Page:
She added that she knows virtual learning has a lot of weaknesses which McMaster mentioned, but a return to the classroom now doesn’t mean students will do completely fine when adapting in-person learning for social distancing measures.

“But we can also say we don’t know how effective education will be if we go back to school face-to-face right now and followed the CDC and DHEC guidelines for six feet apart, a mask on, there will be no group work, there will be no rotations,” she said. “I think just going back face-to-face, five days a week, it’s just it’s not smart. And like so many people have said, we shut down schools when the numbers were nowhere near where they are now and now they’re worse and we’re deciding that we should go back? It’s discouraging we don’t feel like we’re being listened to,” Pennington said.

The governor’s press conference comes as many school districts across the state present plans on how to safely welcome students and teachers back into the classroom during the coronavirus pandemic.

Many districts are also deciding on whether to push back school start dates in order to give teachers and staff more time to safely prepare classrooms. On Monday, the Horry County School Board and the Darlington County School Board voted to push the school start date back to Sept. 8.

“As Chairman of the Horry County Board of Education, I have promised the parents of our county’s children that I am ready to send our students back to school for face-to-face instruction as soon as it is safe to do so,” Horry County School Board Chairman Ken Richardson said in a statement sent Wednesday.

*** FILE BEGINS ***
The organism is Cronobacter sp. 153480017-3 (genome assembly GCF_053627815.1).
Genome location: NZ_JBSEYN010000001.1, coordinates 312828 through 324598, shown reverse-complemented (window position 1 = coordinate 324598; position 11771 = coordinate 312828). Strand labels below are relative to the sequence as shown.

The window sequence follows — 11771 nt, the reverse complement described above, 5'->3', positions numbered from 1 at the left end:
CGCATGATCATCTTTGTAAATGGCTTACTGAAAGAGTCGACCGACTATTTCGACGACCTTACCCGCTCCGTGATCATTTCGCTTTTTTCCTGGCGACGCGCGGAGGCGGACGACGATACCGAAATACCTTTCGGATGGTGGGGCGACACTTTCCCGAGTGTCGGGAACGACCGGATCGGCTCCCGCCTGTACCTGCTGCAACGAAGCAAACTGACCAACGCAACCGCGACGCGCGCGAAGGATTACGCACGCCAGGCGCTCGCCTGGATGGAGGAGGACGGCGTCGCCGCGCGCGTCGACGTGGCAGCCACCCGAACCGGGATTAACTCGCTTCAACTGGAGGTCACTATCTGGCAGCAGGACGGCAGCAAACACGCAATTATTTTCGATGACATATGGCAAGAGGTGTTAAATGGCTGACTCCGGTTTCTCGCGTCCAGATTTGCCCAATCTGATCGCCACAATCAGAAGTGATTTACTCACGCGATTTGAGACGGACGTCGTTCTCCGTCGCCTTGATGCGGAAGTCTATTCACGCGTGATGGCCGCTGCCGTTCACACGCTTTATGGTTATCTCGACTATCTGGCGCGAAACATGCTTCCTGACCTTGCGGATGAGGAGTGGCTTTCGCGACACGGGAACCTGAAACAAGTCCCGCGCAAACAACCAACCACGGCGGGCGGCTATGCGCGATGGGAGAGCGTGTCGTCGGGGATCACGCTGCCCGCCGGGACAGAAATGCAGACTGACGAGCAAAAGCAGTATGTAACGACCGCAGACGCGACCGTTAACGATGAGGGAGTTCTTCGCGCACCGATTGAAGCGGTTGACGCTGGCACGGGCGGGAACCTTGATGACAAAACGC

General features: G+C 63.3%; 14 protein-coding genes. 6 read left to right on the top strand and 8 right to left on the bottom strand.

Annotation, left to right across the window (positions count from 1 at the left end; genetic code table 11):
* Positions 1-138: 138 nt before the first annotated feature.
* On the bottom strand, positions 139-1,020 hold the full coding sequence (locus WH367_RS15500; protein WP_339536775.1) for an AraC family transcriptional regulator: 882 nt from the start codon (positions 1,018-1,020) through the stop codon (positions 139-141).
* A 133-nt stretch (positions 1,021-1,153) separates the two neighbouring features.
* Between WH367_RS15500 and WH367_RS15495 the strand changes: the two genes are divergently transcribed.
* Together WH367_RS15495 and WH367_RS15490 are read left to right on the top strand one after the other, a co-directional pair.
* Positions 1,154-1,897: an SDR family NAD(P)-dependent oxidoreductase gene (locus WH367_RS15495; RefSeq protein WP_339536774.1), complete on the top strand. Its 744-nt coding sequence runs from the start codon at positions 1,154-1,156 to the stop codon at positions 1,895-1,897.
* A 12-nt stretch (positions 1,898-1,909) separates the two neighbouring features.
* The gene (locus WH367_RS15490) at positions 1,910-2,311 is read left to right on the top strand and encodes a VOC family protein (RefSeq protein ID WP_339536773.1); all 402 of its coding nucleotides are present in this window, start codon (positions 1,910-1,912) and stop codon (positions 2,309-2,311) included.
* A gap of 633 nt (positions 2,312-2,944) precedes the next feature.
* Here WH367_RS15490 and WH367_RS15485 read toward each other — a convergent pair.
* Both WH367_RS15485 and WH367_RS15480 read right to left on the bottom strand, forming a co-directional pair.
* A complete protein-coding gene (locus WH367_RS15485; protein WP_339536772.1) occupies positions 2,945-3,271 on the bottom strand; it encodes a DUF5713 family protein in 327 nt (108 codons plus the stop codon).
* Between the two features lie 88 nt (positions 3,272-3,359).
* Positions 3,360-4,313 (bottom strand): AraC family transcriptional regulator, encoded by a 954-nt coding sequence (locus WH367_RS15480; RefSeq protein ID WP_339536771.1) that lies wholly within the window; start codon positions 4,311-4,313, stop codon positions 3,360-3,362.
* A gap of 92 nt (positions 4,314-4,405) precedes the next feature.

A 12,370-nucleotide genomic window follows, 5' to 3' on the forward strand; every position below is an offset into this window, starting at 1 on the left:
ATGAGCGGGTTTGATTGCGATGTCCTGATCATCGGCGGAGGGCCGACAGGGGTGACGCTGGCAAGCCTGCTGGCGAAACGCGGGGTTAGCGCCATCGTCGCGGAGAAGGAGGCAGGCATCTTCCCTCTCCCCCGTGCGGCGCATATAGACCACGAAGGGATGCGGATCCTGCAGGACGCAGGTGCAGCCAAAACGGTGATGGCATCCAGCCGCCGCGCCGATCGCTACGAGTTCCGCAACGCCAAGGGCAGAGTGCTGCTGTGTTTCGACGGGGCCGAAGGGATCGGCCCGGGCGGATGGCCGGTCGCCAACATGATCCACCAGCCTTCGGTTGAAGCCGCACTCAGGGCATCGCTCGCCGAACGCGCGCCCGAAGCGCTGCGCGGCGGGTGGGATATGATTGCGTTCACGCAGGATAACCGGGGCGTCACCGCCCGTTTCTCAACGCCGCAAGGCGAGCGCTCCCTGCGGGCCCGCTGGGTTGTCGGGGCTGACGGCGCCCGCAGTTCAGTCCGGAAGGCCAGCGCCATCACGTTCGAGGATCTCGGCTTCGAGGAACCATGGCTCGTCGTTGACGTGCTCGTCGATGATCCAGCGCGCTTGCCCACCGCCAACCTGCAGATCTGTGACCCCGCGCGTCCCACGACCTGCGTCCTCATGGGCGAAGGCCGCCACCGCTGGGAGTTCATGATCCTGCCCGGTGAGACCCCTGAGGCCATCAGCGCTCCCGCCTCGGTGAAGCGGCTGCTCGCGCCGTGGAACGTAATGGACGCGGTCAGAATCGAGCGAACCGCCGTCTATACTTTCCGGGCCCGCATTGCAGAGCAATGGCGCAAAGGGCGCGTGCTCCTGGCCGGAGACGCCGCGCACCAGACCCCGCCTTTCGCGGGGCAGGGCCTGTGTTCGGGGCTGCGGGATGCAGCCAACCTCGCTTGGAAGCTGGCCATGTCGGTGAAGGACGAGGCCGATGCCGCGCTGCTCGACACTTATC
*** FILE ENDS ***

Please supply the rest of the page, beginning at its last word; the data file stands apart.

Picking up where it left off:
Richardson noted that it is important to use the state’s disease experts to “guide our decision making for when and how we return our students and employees to schools.” His full statement is below:

“As Chairman of the Horry County Board of Education, I have promised the parents of our county’s children that I am ready to send our students back to school for face-to-face instruction as soon as it is safe to do so. This past Monday night, Dr. Maxey and his staff shared with our school board the system developed by DHEC for determining the spread of COVID-19 in each county. School districts use this information to decide whether to return students to school full-time, part-time, or to serve them through distance learning. Speaking for myself, and not on behalf of the board, I believe it is important to use our state’s disease experts to guide our decision making for when and how we return our students and employees to schools. I intend to recommend to our board that we continue to follow DHEC’s guidance when we meet on August 3rd to vote on the district’s re-opening plan. For now, all I can say is that this is between the Governor’s Office and the State Superintendent’s Office.”

South Carolina schools have been closed since March when COVID-19 cases started to ramp up in the state.

Copyright 2020 WMBF. All rights reserved.